He also said that the confusion over the numbers in the December report, especially the consternation over the breeding herd and farrowing numbers, just highlights the upheaval on the slaughter side of the industry in 2020 and how that upheaval will affect estimating numbers going forward.
“I think it underscores the fact that the 2020 data is going to be pretty difficult to use as a base for comparison going forward,” Meyer said.
Kalo said the decline in the breeding herd indicates that producers are feeling some uncertainty going forward. He said the breeding herd is the smallest that the industry has seen since 2018 and the quarter-to-quarter decline in the breeding herd of 0.9% is comparable only to a similar decline in December 2014, as porcine epidemic diarrhea virus ravaged U.S. pig farms.
“To me, it underscores some of the decisions and some of the issues that producers are having to deal with, uncertainty in the domestic market as far as demand is concerned, when is demand going to start to kick in, obviously tied to the pandemic. What is going to happen with export demand? Is that going to hold together the way it held together during much of 2020 and in part of 2019? Then you have the uncertainty regarding feed costs to me,” Kalo said.
One area that could provide optimism is exports and cold storage.
Brown said he is optimistic on both fronts.
“The cold storage number for total pork was the lowest for an end of November since 1997. I think we’ve emptied the freezers significantly in April, May and June, and exports have been pretty good. What it says is the freezer won’t be there hanging over the market. One year ago, we were looking at record freezer stocks. Beef is a little different situation but poultry has come down sharply, too. We won’t have the freezer stocks hanging over the market,” Brown said.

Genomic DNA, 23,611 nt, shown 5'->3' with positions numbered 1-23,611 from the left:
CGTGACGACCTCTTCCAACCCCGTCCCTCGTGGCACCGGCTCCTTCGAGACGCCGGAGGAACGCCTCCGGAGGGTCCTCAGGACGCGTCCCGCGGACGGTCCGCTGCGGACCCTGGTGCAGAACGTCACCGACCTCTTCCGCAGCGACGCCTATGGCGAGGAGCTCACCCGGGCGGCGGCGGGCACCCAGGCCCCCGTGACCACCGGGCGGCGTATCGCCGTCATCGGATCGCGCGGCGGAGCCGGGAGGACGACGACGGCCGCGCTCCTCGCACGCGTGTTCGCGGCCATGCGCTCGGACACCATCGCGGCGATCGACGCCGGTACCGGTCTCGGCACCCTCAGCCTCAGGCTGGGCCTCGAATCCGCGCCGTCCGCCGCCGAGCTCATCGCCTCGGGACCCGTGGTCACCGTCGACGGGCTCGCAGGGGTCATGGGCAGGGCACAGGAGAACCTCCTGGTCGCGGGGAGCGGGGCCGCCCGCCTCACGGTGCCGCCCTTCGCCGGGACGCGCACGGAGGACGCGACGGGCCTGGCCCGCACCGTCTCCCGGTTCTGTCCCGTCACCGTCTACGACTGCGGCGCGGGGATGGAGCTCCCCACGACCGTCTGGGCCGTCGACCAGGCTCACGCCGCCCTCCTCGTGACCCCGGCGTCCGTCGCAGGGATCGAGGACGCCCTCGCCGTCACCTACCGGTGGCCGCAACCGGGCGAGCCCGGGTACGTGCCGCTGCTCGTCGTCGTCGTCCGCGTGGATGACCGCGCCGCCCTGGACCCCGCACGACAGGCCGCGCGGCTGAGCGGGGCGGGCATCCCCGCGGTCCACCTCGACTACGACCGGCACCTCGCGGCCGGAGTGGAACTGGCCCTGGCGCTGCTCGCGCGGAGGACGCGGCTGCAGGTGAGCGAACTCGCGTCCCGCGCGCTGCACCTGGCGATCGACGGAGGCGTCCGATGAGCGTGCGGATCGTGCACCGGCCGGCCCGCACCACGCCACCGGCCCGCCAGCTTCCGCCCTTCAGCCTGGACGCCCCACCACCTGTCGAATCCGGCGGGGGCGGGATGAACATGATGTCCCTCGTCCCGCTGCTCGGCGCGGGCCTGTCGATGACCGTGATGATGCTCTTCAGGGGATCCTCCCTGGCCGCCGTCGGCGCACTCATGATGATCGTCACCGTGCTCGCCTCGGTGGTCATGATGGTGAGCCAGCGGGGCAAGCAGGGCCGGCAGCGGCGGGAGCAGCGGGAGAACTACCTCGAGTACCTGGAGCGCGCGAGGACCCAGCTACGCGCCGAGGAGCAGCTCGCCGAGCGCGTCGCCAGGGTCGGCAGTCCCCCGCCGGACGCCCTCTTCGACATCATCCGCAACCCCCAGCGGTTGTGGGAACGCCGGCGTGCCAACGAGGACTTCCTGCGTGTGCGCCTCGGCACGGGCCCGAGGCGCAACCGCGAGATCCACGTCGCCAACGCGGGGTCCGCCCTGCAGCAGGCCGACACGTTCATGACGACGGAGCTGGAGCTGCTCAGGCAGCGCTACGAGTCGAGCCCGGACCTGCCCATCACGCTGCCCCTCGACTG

Kalo also voiced optimism for the export picture in 2021.
“Even though all the reports out there are that China is ramping up production, you look at their pricing, it’s far higher than it was when they had their last peak in price in 2016. Their pork prices right now are 60% higher than they were in 2016, so they’ve got some ways to go in terms of ramping up their own production. Who knows how things are going to play out but at least in the next 12 to 18 months, we still see a pretty good export outlook, at least from our shop, for U.S. pork exports,” Kalo said.
Dec. 1 Inventory
All hogs and pigs — 77.502 million head, down 0.9% from a year ago.
Breeding herd — 6.276 million head, down 3% from a year ago.
Marketing herd — 71.226 million head, down 0.7% from a year ago.
Under 50 pounds — 21.739 million head, down 1.4% from a year ago.
50 to 119 pounds — 20.260 million head, down 1.8% from a year ago.
120 to 179 pounds — 15.246 million head, even with a year ago.
180 pounds and over — 13.98 million head, up 1.2% from a year ago.
September-November — 3.164 million head, down 1% from a year ago.
December-February — 3.118 million head, up 1.6% from a year ago.
March-May — 3.123 million head, down 0.8% from a year ago.
Pig Crop — 34.973 million head, down 1.4% from a year ago.
Pigs Saved Per Litter — 11.05, down from last year, which was 11.09.